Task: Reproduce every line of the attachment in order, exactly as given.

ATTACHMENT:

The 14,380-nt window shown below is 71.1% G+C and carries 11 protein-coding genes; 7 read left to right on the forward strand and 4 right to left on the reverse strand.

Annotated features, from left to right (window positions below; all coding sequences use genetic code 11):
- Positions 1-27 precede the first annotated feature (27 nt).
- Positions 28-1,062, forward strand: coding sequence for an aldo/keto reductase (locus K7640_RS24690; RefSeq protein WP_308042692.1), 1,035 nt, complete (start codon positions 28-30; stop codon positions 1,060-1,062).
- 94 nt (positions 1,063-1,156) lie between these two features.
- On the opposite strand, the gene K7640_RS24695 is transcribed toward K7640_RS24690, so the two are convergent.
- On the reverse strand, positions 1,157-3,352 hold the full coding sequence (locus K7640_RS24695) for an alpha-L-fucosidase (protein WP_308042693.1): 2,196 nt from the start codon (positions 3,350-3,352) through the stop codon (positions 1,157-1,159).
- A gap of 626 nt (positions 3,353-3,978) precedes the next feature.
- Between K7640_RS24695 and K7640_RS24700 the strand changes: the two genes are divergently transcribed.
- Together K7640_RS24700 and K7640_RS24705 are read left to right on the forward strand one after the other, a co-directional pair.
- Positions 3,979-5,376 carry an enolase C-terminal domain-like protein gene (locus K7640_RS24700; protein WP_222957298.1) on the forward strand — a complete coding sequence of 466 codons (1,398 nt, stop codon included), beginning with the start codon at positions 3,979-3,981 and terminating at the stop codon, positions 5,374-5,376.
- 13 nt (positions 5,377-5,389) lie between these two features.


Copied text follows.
The 14,380-nt window shown below is 71.1% G+C and carries 11 protein-coding genes; 7 read left to right on the forward strand and 4 right to left on the reverse strand.

Annotated features, from left to right (window positions below; all coding sequences use genetic code 11):
- Positions 1-27 precede the first annotated feature (27 nt).
- Positions 28-1,062, forward strand: coding sequence for an aldo/keto reductase (locus K7640_RS24690; RefSeq protein WP_308042692.1), 1,035 nt, complete (start codon positions 28-30; stop codon positions 1,060-1,062).
- 94 nt (positions 1,063-1,156) lie between these two features.
- On the opposite strand, the gene K7640_RS24695 is transcribed toward K7640_RS24690, so the two are convergent.
- On the reverse strand, positions 1,157-3,352 hold the full coding sequence (locus K7640_RS24695) for an alpha-L-fucosidase (protein WP_308042693.1): 2,196 nt from the start codon (positions 3,350-3,352) through the stop codon (positions 1,157-1,159).
- A gap of 626 nt (positions 3,353-3,978) precedes the next feature.
- Between K7640_RS24695 and K7640_RS24700 the strand changes: the two genes are divergently transcribed.
- Together K7640_RS24700 and K7640_RS24705 are read left to right on the forward strand one after the other, a co-directional pair.
- Positions 3,979-5,376 carry an enolase C-terminal domain-like protein gene (locus K7640_RS24700; protein WP_222957298.1) on the forward strand — a complete coding sequence of 466 codons (1,398 nt, stop codon included), beginning with the start codon at positions 3,979-3,981 and terminating at the stop codon, positions 5,374-5,376.
- 13 nt (positions 5,377-5,389) lie between these two features.